Santa left presents under the tree this morning for two New Jersey politicians — the Christie family is headed to Disney World and a Democrat gets to be governor for a few days.  (Gibson and Friedman, The Record)



Congress banks on sideline salaries

Their full-time job titles are “representative” or “senator,” but most members of North Jersey’s delegation in Washington make more than their congressional salaries by being landlords and investors.  (Jackson, The Record)



Funding for Atlantic City tourism district still unclear despite legislative progress

As state officials continue to work to create a tourism district in Atlantic City, it has become less and less clear how the district would be funded.  (Fletcher, Press of Atlantic City)



Christie, Sweeney standoff heightens politicization of N.J. top court

By the time delegates gathered to rewrite New Jersey’s constitution after World War II, the state’s court system was in a rut, considered by some the worst part of an already troubled government.  (Megerian, The Record)



Three N.J. districts struggle to regain control of schools from state despite problematic statute

With a series of takeovers from 1989 to 1995, New Jersey seized control of its three biggest school districts in a bid to stamp out local corruption and financial mismanagement.  (Masarenhas and Calefati, The Star-Ledger)



2nd Amendment hero? You may want to hold your fire

Gov. Chris Christie’s first commutation was granted to a Mount Laurel man sentenced to seven years on widely criticized gun charges.  (Roh, Courier-Post)



Are Jerseyans overtaxed for everything?

Is it fair to size up New Jersey based on property taxes alone?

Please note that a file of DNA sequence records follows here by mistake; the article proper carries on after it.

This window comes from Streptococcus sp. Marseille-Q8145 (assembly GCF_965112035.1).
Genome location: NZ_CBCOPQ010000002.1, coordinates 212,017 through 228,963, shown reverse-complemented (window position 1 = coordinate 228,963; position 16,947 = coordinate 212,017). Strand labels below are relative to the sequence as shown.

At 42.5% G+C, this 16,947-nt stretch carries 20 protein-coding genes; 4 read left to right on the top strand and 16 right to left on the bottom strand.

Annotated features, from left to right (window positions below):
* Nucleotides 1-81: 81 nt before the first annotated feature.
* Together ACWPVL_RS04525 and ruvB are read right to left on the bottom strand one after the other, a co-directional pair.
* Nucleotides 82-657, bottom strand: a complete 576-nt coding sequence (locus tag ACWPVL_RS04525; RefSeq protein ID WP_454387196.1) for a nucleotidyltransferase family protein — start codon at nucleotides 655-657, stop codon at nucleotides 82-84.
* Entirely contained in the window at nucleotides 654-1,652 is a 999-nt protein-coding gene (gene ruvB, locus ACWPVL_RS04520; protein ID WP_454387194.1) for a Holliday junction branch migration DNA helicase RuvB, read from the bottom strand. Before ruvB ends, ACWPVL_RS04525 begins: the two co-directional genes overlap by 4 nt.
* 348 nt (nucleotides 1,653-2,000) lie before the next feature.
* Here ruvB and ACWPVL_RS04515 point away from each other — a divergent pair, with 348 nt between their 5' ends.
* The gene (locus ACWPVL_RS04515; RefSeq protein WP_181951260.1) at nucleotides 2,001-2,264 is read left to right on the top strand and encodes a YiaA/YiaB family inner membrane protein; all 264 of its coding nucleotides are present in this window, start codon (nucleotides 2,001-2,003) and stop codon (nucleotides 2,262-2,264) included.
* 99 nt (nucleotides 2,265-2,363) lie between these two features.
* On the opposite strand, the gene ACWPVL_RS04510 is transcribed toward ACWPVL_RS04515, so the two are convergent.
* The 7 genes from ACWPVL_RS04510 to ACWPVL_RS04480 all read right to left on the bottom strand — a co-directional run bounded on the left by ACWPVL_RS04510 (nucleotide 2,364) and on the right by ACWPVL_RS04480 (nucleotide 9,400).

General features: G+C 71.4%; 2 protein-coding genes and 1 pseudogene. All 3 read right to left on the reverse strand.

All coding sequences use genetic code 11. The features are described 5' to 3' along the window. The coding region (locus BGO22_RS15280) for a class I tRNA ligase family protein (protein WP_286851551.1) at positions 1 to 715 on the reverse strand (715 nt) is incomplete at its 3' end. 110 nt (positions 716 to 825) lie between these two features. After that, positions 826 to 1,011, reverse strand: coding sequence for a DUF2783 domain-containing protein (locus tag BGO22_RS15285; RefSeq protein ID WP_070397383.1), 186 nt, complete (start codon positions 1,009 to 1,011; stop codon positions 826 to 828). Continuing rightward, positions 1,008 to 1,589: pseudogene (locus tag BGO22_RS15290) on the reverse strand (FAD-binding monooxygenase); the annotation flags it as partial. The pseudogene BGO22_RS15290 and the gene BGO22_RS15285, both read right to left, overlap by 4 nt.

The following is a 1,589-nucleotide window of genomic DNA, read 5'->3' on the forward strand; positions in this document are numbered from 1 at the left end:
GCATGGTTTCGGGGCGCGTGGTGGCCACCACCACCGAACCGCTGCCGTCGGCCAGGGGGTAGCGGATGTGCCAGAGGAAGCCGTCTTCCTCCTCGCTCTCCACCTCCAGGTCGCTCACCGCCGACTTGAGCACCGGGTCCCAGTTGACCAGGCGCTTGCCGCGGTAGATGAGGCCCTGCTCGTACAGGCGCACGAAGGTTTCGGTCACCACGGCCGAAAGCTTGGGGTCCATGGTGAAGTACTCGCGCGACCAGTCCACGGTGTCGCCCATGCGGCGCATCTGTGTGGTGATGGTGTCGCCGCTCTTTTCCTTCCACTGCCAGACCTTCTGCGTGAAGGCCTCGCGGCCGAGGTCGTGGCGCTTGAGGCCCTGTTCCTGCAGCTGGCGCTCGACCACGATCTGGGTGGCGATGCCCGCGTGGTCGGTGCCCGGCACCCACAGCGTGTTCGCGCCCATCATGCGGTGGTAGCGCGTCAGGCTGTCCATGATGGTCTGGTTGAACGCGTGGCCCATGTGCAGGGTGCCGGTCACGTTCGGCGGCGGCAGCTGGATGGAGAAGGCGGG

When looking at all the taxes residents and businesses must pay, does the Garden State tax too much?  (Shamlin, Asbury Park Press)



Funds to feed seniors on rise

Sharp and sudden spending cuts have made New Jersey the subject of national headlines.

But one area that hasn’t been touched by Gov. Chris Christie’s budget ax is spending on services for fixed-income seniors.  (Roh, Courier-Post)



U.S. Attorney’s Office in N.J. nets $69M in fines and forfeitures

The U.S. Department of Justice had a banner year in collecting money in civil and criminal cases in Fiscal Year 2010, with the U.S. Attorney’s Office in New Jersey contributing $69 million toward a total of $6.68 billion nationwide in criminal and civil fines and forfeitures, officials said.  (Hopkins, Asbury Park Press)



The Bryant dynasty near the end of a long run in Lawnside

In Lawnside, it’s impossible to escape the Bryant name.

It’s on road signs and the local community center, evidence of the family’s long political history, which dates to at least the 1920s.  (Osborne, The Philadelphia Inquirer)



Plumsted mayor may step down in spring

Mayor Ronald S. Dancer says he may step down from the Township Committee before his term on the panel ends in 2011.  (Loder, Asbury Park Press)



New Jersey 2010: A year at the Statehouse, or movies

For The Auditor, 2010 has played out like a great motion picture. As that deep-voiced guy you hear in the movie trailers would say: “In a world chock-full of bold characters, plot twists, confrontation, funny moments, a new leading man and enough action-packed talk to make Arnold Schwarzenegger blush, the Statehouse was transformed into a 200-year-old multiplex as the stars of Jersey politics were overheard uttering lines we’ve all heard before on the silver screen.”  (The Auditor, The Star-Ledger)



In 2000, (now entered the political stage, changing how New Jersey’s power elite received its daily political fix. Starting in January 2011, we’re shaking up Trenton once again. Stay tuned for State Street Wire.

  Morning News Digest: December 27, 2010